For a British birth certificate, go to the Preventive Medicine Department at Al Baraha Hospital (04 271 0000). You’ll need to get both the Arabic and English certificates attested by the Ministry of Health (at Al Baraha Hospital) and Ministry of Foreign Affairs. See www.government.ae/en/web/guest/having-a-new-baby-in-the-uae for more.

4 Getting your baby’s documents

You have 120 days from the child’s birth to organise his or her passport, residency visa and Emirates ID, after which you could face fines of up to Dh100 per day

a) Passport

As soon as possible, check with your respective embassy or Home Office website on what the procedure is for overseas passport applications. This, along with the fee, varies from country to country. You should allow up to 10 weeks for this process. You will need passport photos of your newborn – you can get these at photo studios around Dubai (we tried Fotofun at Mall of the Emirates). Requirements vary depending on your home country, but in order to get a UAE visa, you will need photos of your baby with his or her eyes open.

b) The visa

All newborns living in Dubai will need to have a residency visa. You must first get an application form at a Tasheel office, whereupon the typist will complete it for you. If you are applying for the newborn’s visa yourself, take the completed application and the following documents to GDRFA (General Directorate Residency Foreign Affairs – which is also known as Ministry of Immigration):

  • Sponsor’s original passport (father)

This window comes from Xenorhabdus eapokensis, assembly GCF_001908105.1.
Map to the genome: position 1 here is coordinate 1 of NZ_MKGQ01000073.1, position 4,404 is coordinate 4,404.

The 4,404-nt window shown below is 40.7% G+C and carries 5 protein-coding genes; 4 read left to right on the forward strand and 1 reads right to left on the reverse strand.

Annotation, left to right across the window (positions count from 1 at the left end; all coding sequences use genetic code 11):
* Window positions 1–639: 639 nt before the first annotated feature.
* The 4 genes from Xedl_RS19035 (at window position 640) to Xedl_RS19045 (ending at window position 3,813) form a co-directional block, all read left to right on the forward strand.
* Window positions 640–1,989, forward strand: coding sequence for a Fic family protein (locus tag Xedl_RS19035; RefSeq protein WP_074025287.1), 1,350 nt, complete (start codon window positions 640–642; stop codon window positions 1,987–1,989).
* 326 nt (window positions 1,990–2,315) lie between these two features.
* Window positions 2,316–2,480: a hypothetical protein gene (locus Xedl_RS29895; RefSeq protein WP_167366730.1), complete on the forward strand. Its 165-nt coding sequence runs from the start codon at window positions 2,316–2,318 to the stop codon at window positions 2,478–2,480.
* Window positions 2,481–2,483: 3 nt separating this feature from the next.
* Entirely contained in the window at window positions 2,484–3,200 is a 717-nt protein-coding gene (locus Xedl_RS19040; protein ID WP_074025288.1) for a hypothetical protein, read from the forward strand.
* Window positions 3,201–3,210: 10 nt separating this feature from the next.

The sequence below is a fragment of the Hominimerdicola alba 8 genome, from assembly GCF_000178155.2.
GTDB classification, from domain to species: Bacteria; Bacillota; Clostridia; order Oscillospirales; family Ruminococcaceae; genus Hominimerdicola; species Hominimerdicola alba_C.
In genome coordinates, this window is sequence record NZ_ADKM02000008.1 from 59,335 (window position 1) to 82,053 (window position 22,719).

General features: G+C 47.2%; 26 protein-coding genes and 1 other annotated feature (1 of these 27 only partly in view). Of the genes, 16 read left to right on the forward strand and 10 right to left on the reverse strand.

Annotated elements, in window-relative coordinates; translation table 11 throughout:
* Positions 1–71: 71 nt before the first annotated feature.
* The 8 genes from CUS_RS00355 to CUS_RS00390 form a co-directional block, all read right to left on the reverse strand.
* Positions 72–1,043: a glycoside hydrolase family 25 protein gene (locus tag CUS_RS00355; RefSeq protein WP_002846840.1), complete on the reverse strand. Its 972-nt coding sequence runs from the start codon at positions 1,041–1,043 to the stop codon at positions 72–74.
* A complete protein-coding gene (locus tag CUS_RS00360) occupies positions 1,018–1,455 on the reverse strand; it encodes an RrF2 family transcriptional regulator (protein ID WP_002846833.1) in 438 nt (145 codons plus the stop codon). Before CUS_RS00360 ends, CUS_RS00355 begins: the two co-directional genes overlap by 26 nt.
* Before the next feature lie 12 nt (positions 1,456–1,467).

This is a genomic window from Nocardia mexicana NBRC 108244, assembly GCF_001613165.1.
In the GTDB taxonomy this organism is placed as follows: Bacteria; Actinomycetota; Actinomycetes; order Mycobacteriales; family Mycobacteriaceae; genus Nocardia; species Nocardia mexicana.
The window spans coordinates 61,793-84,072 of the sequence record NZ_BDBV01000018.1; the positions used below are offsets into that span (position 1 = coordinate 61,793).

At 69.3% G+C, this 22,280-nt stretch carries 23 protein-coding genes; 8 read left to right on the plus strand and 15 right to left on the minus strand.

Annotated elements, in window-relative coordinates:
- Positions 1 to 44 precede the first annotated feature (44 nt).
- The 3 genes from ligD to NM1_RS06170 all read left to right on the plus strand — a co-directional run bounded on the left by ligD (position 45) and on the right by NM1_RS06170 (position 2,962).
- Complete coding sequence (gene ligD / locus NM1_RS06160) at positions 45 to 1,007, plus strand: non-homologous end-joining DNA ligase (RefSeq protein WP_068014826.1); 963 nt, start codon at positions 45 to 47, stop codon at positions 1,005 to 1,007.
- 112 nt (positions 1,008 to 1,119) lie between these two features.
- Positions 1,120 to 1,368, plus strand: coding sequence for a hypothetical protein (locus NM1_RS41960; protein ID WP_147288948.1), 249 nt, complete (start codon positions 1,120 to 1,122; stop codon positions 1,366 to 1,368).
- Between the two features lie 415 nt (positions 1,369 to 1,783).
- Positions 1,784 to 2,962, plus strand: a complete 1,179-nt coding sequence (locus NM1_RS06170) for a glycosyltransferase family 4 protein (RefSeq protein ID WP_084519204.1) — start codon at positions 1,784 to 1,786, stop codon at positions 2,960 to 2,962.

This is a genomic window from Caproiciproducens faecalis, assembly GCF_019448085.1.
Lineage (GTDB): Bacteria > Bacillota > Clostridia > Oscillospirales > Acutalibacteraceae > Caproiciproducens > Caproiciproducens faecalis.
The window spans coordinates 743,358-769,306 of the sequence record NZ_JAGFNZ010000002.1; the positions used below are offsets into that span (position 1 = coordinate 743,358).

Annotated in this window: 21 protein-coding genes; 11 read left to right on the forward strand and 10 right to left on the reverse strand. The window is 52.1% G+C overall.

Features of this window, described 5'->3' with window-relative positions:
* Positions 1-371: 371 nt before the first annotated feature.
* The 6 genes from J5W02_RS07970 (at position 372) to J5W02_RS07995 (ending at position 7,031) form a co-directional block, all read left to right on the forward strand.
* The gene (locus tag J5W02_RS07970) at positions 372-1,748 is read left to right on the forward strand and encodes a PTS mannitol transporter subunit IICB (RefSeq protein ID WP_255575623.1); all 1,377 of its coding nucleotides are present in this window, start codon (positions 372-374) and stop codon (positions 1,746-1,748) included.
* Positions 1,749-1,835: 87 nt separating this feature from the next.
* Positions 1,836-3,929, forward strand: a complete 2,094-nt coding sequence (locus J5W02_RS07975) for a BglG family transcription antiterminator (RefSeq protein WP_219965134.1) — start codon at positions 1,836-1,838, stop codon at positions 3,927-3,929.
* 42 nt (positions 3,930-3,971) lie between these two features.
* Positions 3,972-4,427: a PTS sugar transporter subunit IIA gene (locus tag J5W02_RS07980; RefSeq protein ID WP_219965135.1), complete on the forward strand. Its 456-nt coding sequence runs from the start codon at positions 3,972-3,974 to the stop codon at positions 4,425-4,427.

• Mother’s passport copy with visa page (coloured copy – high resolution)
  • Baby’s passport (eye’s open and white background)
  • Typing of the Emirates ID for baby
  • Baby’s Arabic and English original birth certificates
  • Two photos of baby (eyes open and white background)
  • Tenancy contract registered with EJARI (www.ejari.ae).
  • Both parents’ original Emirates IDs
  • Original marriage certificate attested in MOFA UAE
  • Salary certificate from the company
  • Labour contract (Dubai visa/Non-Free Zone visa)
  • Salary certificate (From the Free Zone Authority if you work in one)
  • For more information on the visa process visit www.dubai.ae/en/Lists/HowToGuide

c) The Emirates id

Visit your nearest Emirates ID Authority and open an application for your newborn. You will require

  • 1 baby’s photo (eyes open and white background)
  • Baby’s original passport
  • Father’s original passport 
Colour copy of mother’s passport with visa page and original
  • Baby’s original birth certificates

No time to do it all yourself?

Dubai-based company Baby Steps (www.babystepsdubai.com) will apply for your baby’s birth certificate and residency visa for you. Its birth certificate service starts from Dh570 and takes two to three working days. Its visa application service starts from Dh1,750 and takes five to 10 working days. You will need to apply for your baby’s passport yourself, but Baby Steps will deliver the relevant paperwork to you – free of charge – with your birth certificate.

Janine Mackenzie

Janine Mackenzie